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Exploring the science and magic of Identity and Access Management

Love begins at home, and it is not how much we do … but how much love we put in that action. — Mother Teresa

Thursday, August 21, 2014
 

Identity Trend 8: Personalization and Context

Identity
Author: Mark Dixon
Tuesday, October 27, 2009
10:51 am

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This post is the eighth in a series of eleven posts I am writing about key trends in the Identity Management industry.

Much of the work I have been doing with Sun Microsystems during the past year has been focused on how to leverage Identity to enhance personalization of user experience across multiple “screens of your life.”  Project Destination, a Sun initiative which I lead, is all about enhancing online user experience through “Identity-enabled Service Orchestration and Delivery.”

Personalization increases the value of online user experience by presenting relevant content to a specific user at a particular time and tailoring the user experience  to fit what a user is doing at that time.  An effective combination of Identity and Context is essential for personalization.

Context refers to the idea that computer systems and networks can both sense and react based on their environment. For example, devices may have information about the circumstances under which they are able to operate and based on rules, or an intelligent stimulus, react accordingly.  Context is not simply a state, but part of a process in which users are intimately involved and user interfaces are adapted in real time to accommodate changes in user or system context. For example, a context aware mobile phone may know that it is currently in the meeting room, and that the user has sat down. The phone may conclude that the user is currently in a meeting and reject any unimportant calls. Context-aware systems are concerned with the acquisition of context, the abstraction and understanding of context, and application behavior based on the recognized context. Context awareness is regarded as an enabling technology for ubiquitous computing systems.  The Wikipedia article, “Context Awareness,” provides more details and valuable links to material on the subject.

The emergence of Context as a key component of personalization will likely accelerate as service providers seek to answer demand for the delivery of identity-enabled, highly personalized, blended services to subscribers of modern networks.

imageCombining a third element, “Preference,” will enable further personalization.  In a blog post entitled, “Identity, Context, Preference and Persona,” I proposed that the concept of persona is best understood as the intersection of three elements:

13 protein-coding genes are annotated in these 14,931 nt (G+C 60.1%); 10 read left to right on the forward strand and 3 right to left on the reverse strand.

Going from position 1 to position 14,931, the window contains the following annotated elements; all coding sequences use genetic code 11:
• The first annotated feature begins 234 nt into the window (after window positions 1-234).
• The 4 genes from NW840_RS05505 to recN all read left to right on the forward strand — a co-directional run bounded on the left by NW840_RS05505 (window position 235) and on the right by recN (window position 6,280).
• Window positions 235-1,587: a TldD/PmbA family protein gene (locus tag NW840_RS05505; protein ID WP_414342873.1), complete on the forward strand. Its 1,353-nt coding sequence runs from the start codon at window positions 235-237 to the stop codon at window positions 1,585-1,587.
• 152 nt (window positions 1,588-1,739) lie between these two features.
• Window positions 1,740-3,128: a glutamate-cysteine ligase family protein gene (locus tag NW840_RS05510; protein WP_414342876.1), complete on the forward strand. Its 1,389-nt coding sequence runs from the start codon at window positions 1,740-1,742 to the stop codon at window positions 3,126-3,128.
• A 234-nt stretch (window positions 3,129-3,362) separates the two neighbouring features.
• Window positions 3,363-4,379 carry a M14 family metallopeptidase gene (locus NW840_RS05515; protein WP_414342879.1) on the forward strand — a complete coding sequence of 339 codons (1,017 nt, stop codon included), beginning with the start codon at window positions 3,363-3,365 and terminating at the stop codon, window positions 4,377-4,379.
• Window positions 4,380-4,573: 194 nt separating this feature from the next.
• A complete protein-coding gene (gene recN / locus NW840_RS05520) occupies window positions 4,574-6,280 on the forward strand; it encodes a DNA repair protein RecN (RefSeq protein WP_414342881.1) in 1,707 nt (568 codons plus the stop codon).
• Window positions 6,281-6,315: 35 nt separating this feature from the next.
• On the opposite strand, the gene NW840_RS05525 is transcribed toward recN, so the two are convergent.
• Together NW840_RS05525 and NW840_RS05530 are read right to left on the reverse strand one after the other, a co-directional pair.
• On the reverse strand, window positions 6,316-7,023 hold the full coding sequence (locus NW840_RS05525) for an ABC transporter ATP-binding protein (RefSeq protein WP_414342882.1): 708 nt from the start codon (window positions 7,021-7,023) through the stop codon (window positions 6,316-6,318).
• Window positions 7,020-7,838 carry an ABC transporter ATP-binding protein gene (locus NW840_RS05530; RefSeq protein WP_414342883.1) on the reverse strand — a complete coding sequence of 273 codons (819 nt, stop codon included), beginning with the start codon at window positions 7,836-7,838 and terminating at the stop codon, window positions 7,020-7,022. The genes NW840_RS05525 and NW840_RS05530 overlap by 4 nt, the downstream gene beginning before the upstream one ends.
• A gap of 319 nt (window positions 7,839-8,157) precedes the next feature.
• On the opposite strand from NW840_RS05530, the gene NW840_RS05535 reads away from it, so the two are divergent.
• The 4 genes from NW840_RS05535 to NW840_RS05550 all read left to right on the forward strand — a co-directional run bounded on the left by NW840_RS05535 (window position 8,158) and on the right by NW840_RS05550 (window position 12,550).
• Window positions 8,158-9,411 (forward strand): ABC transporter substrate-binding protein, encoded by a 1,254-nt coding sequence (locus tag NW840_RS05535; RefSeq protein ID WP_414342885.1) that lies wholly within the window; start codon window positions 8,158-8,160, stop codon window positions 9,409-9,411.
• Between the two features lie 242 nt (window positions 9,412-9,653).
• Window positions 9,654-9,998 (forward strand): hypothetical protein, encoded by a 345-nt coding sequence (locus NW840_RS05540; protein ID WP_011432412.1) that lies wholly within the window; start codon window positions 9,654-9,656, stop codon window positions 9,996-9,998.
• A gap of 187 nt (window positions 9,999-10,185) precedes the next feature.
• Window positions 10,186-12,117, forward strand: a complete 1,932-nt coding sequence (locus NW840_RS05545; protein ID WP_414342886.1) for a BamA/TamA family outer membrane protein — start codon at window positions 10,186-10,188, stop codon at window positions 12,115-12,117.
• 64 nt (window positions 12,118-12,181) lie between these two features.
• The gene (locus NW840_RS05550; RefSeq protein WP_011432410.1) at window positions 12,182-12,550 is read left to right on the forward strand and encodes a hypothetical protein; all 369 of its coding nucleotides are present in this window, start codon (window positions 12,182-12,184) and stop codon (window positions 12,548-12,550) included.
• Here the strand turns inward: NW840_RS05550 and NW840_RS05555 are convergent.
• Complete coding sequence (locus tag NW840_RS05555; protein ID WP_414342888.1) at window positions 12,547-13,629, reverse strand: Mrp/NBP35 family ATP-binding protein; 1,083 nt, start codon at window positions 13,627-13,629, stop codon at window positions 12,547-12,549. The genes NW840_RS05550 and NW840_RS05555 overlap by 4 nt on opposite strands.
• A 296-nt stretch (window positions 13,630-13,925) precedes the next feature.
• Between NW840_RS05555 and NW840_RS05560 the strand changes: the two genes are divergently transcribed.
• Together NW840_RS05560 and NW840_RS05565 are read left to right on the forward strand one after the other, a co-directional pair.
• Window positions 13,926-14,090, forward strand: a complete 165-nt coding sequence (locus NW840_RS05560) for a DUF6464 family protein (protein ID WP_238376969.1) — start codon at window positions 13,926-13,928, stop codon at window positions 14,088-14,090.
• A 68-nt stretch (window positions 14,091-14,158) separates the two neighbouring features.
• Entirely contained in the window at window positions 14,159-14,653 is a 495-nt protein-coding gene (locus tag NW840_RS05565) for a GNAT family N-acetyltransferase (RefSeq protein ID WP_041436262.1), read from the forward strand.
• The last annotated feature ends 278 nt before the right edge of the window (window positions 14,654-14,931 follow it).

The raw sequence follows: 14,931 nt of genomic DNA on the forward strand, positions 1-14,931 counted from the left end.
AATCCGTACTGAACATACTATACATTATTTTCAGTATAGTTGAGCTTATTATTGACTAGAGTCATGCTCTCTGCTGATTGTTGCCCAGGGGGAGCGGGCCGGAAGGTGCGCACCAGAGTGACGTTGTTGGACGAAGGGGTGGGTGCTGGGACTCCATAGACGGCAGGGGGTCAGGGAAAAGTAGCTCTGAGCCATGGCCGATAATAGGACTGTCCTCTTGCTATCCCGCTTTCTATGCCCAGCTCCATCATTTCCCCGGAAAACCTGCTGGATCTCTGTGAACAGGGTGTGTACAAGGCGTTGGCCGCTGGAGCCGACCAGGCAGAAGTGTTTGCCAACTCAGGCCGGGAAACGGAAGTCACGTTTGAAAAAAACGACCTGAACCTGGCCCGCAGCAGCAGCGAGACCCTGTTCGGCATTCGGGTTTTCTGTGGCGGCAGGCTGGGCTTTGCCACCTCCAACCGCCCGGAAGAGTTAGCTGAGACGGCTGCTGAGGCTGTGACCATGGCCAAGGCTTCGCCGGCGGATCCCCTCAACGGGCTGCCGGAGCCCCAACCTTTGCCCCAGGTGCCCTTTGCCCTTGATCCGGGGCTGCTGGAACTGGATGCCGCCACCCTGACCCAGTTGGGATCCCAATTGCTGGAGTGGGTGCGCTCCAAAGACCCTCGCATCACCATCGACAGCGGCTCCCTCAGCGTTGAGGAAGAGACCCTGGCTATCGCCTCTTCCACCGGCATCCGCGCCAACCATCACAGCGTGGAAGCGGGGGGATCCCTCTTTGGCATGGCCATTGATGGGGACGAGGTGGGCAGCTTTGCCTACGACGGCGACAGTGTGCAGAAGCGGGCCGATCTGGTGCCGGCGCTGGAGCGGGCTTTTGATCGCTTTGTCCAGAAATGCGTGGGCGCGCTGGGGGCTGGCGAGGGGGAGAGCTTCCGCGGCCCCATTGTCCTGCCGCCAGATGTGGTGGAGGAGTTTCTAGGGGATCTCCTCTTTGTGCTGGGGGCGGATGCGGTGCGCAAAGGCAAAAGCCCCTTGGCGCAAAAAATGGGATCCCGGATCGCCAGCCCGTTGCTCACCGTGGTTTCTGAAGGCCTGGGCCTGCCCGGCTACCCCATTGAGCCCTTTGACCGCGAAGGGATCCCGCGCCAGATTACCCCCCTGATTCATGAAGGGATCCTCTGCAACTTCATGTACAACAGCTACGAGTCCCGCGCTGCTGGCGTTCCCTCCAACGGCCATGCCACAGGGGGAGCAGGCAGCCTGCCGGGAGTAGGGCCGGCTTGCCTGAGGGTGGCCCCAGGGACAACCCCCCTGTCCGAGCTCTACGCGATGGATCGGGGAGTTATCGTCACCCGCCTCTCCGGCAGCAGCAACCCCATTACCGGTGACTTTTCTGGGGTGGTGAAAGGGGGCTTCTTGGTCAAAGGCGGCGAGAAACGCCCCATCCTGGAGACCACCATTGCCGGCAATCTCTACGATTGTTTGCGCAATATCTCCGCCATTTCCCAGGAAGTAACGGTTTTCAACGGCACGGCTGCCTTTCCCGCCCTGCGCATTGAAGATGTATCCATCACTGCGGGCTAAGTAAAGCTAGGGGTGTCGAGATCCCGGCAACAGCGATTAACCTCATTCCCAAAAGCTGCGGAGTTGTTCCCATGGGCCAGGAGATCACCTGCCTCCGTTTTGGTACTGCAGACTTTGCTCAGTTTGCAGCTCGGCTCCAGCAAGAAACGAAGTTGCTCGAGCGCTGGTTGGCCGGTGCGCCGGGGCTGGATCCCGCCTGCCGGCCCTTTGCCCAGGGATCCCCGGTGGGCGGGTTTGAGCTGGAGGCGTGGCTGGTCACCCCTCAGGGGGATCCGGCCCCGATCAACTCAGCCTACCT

• Identity = who I am
  • Context = what I am doing
  • Preference = what I want
  • Persona is not just a partial projection of one’s identity.  It must take into account the context in which a person exists at the moment, and the preferences the person makes relative to that particular situation. Personalization of a product or service must be synchronized with the persona of a person at any relevant point in time – his or her current persona.

    I expect that two key context-enabled concepts will continue to gain more focus in the near future:

    1. Selective Personae refers to the ability of a person to choose which persona he or she desires to use in a particular context to enable certain types of online experiences.  For example,  online systems (such as BigDialog, a project directed by eCitizen Foundation and Massachusetts Institute of Technology) are emerging to enable citizens to interact more effectively with government officials.  In such a case, a context-driven, selective persona system may validate that a user is indeed a citizen, but allow the user to specify how much personal information (e.g. age, marital status, race) he or she wishes to expose for a particular conversation.
    2. Purpose-driven Web refers to providing a context-driven online experience focused on what a person is doing or wants to do at a particular time, not just what sites the person may be visiting on line.  For example, at the recent DIDW conference, Phil Windley, founder of  of Kynetx proposed to enable contextualized, purpose-based user experiences using the web browser as a point of integration.

    Recommendations:

    Consider questions such as these to determine how your organization can leverage Context to enhance user experience:

    1. How can a more personalized user experience strengthen the relationship between my customers and my organization?
    2. What new business opportunities can we leverage if we can deliver better user experience to our users?
    3. In what different contexts (e.g. in-store, via web browser, with mobile phone, via TV, at home, at work, during travel) do my user interact with my organization?
    4. How can we augment Identity information we have about users with contextual information to further personalize user experience?
    5. How can information I have collected about user interactions with my organization be leveraged to further personalize a user experience?
    6. What privacy and security regulations limit how we can leverage user information?
    7. Can we effectively leverage user opt-in or opt-out techniques to meet individual user preferences?
    8. How can we leverage new context-driven concepts such as Selective Personae or Purpose-driven Web to personalize the user experience for our customers?
     

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